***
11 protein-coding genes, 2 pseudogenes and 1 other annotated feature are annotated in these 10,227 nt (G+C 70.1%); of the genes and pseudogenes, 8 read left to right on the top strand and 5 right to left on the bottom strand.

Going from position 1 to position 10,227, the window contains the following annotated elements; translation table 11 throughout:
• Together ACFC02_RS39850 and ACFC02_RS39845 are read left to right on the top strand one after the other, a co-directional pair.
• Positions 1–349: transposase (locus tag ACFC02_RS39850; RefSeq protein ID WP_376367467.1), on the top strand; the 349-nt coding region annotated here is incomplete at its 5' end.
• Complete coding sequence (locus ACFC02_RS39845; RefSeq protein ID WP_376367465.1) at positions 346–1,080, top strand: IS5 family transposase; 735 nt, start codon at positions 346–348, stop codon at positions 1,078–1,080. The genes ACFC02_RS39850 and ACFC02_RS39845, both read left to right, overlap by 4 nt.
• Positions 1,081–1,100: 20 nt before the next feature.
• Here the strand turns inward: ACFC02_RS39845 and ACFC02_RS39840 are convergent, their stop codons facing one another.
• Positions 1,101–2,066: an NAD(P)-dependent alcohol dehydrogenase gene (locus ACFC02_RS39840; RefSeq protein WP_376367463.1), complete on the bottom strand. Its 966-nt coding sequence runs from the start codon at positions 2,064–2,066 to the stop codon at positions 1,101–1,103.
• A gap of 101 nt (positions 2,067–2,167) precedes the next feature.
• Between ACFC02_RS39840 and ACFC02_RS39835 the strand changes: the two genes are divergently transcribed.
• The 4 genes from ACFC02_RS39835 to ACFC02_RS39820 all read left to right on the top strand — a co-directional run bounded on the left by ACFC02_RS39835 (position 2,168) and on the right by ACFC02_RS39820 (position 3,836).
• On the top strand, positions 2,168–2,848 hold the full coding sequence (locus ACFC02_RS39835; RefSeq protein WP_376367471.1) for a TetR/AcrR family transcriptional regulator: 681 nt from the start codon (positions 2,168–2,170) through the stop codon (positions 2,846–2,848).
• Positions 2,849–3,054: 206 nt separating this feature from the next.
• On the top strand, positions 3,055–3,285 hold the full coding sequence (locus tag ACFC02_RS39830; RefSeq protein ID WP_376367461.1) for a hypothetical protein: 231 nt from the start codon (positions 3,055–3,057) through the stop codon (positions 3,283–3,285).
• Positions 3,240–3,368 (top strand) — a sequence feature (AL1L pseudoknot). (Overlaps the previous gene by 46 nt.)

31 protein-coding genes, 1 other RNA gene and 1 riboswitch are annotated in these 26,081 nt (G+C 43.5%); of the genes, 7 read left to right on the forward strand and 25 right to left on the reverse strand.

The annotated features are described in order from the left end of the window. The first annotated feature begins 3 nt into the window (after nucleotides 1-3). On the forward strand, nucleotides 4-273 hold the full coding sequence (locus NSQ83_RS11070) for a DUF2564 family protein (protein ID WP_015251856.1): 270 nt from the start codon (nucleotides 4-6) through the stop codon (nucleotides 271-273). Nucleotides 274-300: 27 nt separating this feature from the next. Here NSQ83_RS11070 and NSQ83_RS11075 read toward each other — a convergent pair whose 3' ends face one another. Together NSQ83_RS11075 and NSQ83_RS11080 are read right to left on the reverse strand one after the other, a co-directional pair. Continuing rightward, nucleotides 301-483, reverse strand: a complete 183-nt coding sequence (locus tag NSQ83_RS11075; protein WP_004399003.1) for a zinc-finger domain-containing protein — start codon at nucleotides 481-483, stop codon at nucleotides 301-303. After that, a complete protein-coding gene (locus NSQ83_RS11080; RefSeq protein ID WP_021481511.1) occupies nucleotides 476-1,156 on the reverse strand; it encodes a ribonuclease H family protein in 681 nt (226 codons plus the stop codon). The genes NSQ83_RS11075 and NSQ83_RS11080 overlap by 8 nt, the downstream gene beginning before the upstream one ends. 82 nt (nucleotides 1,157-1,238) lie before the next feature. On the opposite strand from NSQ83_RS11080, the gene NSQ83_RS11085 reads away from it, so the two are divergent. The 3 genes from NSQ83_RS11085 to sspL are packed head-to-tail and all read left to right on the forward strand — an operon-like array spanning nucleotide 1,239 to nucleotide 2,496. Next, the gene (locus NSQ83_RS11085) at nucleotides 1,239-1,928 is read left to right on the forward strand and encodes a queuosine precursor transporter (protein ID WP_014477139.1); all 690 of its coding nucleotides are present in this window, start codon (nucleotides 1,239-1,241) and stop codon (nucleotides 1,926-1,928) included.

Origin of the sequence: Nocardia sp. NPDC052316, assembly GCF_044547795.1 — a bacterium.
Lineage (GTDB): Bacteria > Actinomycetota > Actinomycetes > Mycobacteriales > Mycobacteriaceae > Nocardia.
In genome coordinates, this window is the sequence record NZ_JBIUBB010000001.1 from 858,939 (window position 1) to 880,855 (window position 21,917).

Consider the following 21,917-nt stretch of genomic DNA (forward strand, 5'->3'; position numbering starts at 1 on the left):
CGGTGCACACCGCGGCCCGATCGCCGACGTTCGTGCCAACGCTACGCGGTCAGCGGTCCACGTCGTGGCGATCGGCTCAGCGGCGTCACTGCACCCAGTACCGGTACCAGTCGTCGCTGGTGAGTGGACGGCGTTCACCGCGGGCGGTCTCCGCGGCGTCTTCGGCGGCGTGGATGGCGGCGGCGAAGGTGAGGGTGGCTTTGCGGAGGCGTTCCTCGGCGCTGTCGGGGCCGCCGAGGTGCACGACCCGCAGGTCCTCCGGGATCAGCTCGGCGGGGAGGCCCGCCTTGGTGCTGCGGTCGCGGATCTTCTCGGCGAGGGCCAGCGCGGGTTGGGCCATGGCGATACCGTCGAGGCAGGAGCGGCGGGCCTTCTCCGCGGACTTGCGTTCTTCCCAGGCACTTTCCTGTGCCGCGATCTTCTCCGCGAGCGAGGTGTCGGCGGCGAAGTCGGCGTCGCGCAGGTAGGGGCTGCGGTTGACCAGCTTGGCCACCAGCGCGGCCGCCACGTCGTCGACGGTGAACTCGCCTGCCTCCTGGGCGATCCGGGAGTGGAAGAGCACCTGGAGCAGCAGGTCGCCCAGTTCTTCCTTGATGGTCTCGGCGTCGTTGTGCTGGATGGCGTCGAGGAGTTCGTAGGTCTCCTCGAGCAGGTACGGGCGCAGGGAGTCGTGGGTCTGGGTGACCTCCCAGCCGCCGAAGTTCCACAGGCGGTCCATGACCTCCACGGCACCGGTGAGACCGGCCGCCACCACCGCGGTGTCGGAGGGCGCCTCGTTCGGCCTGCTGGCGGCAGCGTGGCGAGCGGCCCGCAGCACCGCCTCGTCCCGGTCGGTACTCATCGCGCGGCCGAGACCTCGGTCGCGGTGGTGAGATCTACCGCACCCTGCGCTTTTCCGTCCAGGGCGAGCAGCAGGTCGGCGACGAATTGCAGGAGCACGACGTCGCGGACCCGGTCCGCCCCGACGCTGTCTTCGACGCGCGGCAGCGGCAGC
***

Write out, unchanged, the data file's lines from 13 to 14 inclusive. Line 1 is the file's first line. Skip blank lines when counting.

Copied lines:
• Positions 2,849–3,054: 206 nt separating this feature from the next.
• On the top strand, positions 3,055–3,285 hold the full coding sequence (locus tag ACFC02_RS39830; RefSeq protein ID WP_376367461.1) for a hypothetical protein: 231 nt from the start codon (positions 3,055–3,057) through the stop codon (positions 3,283–3,285).